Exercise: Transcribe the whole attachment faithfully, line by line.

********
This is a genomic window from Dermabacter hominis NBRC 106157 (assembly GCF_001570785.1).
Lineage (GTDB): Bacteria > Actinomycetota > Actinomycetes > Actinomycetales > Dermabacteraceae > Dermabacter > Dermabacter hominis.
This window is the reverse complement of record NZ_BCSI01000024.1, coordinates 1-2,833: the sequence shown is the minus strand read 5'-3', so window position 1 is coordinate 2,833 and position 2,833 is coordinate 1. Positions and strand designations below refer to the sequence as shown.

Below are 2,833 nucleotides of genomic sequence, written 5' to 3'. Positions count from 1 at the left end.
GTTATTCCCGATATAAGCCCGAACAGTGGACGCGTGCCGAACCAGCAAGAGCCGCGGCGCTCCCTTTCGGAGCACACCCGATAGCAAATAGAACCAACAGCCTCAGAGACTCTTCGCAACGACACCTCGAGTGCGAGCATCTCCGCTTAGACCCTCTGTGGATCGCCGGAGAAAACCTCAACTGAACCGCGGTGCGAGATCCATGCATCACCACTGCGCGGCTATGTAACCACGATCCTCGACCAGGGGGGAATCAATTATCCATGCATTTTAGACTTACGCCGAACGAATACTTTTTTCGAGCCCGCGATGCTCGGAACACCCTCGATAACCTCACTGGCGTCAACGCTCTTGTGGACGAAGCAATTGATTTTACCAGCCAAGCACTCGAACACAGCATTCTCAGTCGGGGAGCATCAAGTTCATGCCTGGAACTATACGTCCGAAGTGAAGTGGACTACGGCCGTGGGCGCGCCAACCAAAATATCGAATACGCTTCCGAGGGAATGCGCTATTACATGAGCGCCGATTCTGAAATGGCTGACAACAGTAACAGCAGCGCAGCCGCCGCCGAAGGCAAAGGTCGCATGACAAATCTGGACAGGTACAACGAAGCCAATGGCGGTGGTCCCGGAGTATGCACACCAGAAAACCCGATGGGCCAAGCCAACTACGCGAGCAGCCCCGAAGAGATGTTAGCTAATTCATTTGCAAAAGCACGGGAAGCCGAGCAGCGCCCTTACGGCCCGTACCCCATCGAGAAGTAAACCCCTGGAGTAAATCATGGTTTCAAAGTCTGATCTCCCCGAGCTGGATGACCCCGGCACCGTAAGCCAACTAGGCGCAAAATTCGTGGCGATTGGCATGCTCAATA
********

This is a genomic window from Dermabacter hominis NBRC 106157 (assembly GCF_001570785.1).
Lineage (GTDB): Bacteria > Actinomycetota > Actinomycetes > Actinomycetales > Dermabacteraceae > Dermabacter > Dermabacter hominis.
This window is the reverse complement of record NZ_BCSI01000024.1, coordinates 1-2,833: the sequence shown is the minus strand read 5'-3', so window position 1 is coordinate 2,833 and position 2,833 is coordinate 1. Positions and strand designations below refer to the sequence as shown.

Below are 2,833 nucleotides of genomic sequence, written 5' to 3'. Positions count from 1 at the left end.
GTTATTCCCGATATAAGCCCGAACAGTGGACGCGTGCCGAACCAGCAAGAGCCGCGGCGCTCCCTTTCGGAGCACACCCGATAGCAAATAGAACCAACAGCCTCAGAGACTCTTCGCAACGACACCTCGAGTGCGAGCATCTCCGCTTAGACCCTCTGTGGATCGCCGGAGAAAACCTCAACTGAACCGCGGTGCGAGATCCATGCATCACCACTGCGCGGCTATGTAACCACGATCCTCGACCAGGGGGGAATCAATTATCCATGCATTTTAGACTTACGCCGAACGAATACTTTTTTCGAGCCCGCGATGCTCGGAACACCCTCGATAACCTCACTGGCGTCAACGCTCTTGTGGACGAAGCAATTGATTTTACCAGCCAAGCACTCGAACACAGCATTCTCAGTCGGGGAGCATCAAGTTCATGCCTGGAACTATACGTCCGAAGTGAAGTGGACTACGGCCGTGGGCGCGCCAACCAAAATATCGAATACGCTTCCGAGGGAATGCGCTATTACATGAGCGCCGATTCTGAAATGGCTGACAACAGTAACAGCAGCGCAGCCGCCGCCGAAGGCAAAGGTCGCATGACAAATCTGGACAGGTACAACGAAGCCAATGGCGGTGGTCCCGGAGTATGCACACCAGAAAACCCGATGGGCCAAGCCAACTACGCGAGCAGCCCCGAAGAGATGTTAGCTAATTCATTTGCAAAAGCACGGGAAGCCGAGCAGCGCCCTTACGGCCCGTACCCCATCGAGAAGTAAACCCCTGGAGTAAATCATGGTTTCAAAGTCTGATCTCCCCGAGCTGGATGACCCCGGCACCGTAAGCCAACTAGGCGCAAAATTCGTGGCGATTGGCATGCTCAATA